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Remarks on the Health Insurance Initiative and an Exchange With Reporters

January 19, 2000

The President. Good morning, everyone. I'm glad to be joined today by Secretary Shalala, Secretary Herman, Deputy Secretary Eizenstat, and OPM Director Janice Lachance. We want to talk to you about the health care of America's families, one of the biggest challenges we face still in this new century.

Today I want to talk about two major proposals that are in my budget for 2001, which will help Americans to shoulder the cost of health care by extending coverage to millions of people who do not now have it and by helping Americans of all ages meet the demands of long-term care. These proposals are a significant investment in the health of Americans, another step toward giving every American access to quality health care.

As our Nation ages and we live longer lives, we face the need to provide long-term care to larger and larger numbers of Americans. Yesterday we put forward proposals to help Americans to face these new challenges, first by providing a $3,000 tax credit for the cost of long-term care—that is 3 times the one I proposed in last year's State of the Union; second, by expanding access to home-based care through Medicaid; and third, by establishing new support networks for caregivers. We shouldn't let another year go by without helping those who are doing so much to help others. And I will say again, we should also, this year, pass the Patients' Bill of Rights.

We must also keep fighting to extend affordable health care to Americans who lack it. This is a continuing problem in our Nation, as all of you know. Still there are too many children who lose their hearing because an ear infection goes untreated or wind up in the emergency room because they couldn't see a doctor in a more regular way. Too many parents skimp on their own health to provide coverage for their children. Too many missed chances to prevent illness and prepare young people to lead healthy lives—all these the products of the fact that tens of millions of Americans still don't have affordable health care.

So today I'm announcing that my budget will set aside more than $110 billion over 10 years to expand health care coverage. If enacted, this would be the largest investment in health coverage since the establishment of Medicare in 1965, one of the most significant steps we could take to help working families.

This proposal has four components. First, it's hard to have healthy children without healthy parents. We know parents who have access to health care themselves are more likely to get care for their children. And children who see their parents getting regular medical care learn good habits that last a lifetime. Yet, most of the parents of the children covered in our Children's Health Insurance Program, the CHIP program, are themselves uninsured. That's why, as the Vice President has urged, I propose to allow parents to enroll in the same health insurance program that now covers their children. I thank the Vice President for this proposal. I believe it can make a difference to millions of families. You all remember that we set up the CHIP program in the 1997 Balanced Budget Act.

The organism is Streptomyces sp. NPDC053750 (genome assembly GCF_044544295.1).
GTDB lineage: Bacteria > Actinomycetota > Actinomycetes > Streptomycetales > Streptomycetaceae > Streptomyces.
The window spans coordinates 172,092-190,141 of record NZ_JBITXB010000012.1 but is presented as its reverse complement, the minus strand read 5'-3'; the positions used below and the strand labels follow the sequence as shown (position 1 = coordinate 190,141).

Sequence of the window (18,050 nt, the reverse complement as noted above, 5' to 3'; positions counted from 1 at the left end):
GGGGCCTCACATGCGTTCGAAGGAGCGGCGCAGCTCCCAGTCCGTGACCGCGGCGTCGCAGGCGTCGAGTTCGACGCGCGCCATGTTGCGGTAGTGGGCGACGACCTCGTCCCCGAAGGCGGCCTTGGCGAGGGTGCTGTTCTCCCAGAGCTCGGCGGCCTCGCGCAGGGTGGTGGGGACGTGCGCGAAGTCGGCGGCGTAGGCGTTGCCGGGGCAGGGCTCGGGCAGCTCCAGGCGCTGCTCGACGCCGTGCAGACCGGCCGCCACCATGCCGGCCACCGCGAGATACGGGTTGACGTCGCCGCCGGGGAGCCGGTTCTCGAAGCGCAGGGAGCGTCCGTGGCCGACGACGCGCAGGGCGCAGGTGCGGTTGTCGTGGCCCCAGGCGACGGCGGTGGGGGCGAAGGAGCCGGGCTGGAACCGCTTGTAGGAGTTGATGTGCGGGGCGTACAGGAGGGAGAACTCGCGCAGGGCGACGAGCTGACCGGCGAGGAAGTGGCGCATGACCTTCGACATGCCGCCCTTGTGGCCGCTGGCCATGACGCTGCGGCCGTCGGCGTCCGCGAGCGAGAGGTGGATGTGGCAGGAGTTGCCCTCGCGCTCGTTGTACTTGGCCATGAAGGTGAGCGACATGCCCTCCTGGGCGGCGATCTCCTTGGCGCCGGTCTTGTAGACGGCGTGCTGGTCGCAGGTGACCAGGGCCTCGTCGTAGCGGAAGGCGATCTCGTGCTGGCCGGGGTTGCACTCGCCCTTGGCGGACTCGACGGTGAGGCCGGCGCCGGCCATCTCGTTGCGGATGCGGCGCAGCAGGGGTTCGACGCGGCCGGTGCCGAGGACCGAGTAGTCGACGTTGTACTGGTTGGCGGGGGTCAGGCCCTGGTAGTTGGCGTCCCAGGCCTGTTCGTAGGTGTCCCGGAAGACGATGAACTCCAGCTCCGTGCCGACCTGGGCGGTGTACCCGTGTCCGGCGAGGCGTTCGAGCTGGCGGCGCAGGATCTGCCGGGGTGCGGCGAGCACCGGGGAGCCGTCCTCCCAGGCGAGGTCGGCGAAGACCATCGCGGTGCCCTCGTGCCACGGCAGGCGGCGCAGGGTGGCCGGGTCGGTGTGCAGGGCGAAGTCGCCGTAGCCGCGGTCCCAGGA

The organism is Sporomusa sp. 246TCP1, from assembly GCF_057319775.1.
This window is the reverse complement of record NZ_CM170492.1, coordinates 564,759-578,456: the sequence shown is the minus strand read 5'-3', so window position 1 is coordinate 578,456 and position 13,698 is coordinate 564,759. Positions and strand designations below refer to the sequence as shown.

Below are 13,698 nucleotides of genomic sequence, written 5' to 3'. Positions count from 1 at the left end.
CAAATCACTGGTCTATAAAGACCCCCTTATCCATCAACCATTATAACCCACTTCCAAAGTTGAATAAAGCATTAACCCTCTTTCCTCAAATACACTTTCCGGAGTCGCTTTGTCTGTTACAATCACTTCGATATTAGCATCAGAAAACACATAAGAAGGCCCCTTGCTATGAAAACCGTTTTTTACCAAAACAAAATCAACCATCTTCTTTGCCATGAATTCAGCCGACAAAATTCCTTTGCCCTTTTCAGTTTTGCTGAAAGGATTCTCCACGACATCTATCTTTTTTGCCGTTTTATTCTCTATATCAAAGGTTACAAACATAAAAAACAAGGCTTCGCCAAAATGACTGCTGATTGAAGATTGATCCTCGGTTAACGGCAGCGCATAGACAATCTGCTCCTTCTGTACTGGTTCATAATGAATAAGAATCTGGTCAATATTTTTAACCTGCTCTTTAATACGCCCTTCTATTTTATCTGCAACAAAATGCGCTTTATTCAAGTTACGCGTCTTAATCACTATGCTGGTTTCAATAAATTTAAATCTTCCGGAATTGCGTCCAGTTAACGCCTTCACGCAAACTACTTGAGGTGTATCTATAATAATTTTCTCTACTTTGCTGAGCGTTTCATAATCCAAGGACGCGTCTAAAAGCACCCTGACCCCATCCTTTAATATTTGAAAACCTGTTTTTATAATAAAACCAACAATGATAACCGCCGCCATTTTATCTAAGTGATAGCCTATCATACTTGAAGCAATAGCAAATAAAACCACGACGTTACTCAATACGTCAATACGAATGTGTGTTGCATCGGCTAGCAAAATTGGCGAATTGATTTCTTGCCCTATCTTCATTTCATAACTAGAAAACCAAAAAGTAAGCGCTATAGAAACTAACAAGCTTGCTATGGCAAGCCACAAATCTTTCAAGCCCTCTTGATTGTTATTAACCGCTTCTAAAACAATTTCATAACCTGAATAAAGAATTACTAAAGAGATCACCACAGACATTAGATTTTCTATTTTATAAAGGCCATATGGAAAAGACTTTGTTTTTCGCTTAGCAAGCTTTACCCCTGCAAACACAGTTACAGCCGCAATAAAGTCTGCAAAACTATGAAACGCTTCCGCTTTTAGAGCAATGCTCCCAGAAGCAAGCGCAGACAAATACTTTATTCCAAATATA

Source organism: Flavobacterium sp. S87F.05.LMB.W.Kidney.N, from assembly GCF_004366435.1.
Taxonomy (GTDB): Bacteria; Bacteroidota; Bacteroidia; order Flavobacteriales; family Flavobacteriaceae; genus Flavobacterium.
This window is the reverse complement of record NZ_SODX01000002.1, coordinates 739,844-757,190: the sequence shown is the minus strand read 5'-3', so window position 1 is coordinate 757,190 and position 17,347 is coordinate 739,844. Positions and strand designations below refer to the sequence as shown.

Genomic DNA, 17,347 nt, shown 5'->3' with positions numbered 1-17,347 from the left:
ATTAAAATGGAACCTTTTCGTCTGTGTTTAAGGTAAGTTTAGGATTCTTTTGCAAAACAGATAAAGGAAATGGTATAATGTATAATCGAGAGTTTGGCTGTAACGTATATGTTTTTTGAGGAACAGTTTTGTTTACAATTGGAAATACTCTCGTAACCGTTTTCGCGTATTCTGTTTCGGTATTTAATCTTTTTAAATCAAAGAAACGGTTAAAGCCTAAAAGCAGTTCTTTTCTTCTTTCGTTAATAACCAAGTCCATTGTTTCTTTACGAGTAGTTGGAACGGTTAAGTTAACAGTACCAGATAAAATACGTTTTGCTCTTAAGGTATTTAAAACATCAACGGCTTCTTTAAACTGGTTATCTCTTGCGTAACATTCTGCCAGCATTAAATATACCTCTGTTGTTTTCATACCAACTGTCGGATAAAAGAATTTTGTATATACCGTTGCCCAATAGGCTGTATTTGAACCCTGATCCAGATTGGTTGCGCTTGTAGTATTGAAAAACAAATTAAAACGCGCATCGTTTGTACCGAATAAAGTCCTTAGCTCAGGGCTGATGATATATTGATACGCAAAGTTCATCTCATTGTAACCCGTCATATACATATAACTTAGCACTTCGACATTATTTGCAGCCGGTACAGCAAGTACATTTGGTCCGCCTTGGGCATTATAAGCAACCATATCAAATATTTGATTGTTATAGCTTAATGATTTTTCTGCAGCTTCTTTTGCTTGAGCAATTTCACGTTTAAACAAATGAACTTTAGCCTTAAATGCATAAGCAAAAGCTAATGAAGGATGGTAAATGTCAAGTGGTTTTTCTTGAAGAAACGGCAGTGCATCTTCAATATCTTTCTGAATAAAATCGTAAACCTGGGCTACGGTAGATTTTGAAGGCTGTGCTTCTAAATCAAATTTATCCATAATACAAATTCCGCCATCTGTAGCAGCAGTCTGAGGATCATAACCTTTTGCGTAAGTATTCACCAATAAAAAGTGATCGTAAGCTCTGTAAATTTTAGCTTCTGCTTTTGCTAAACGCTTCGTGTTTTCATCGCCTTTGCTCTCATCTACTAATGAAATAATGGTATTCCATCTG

Second, we will work with States to reach every child now eligible for CHIP or for Medicaid. We've doubled the enrollment in the CHIP program in just the last year, as the States have really gotten up and going and taken the right initiatives on this. We now have something over 2 million children in the program. But still, many children are missing out. To find them, we have to take information and enrollment to where they and their parents are: in school lunch programs, in day care facilities, in centers for the homeless. Our budget will fund efforts to do just that, because there is no reason for any child in America to grow up without basic health care.

Third, we are reaching out to Americans who have few or no options for affordable insurance. The numbers of people without insurance are growing fastest among those nearing retirement, an age when many people are already on fixed income or have limited health insurance choices. I met a woman who lost her home trying to pay medical bills on a retirement income while she was waiting to become eligible for Medicare. This shouldn't happen to anyone. I've already proposed that this group of Americans be allowed to buy into Medicare coverage, that is, those between the ages of 55 and 65. And now, this new budget will provide for them a 25percent tax credit to help them do it.

It's also hard to keep insurance for those who change jobs or are laid off, something that happens more and more in our fast-moving economy. That's why we have the COBRA benefits, allowing workers to pay to stay enrolled in health insurance when they're laid off. But too many workers cannot pay the full costs themselves. That's why we're also proposing tax credits that will make COBRA insurance affordable to more people and help workers take advantage of job flexibility without worrying every single day that they may lose their health insurance coverage if they do so.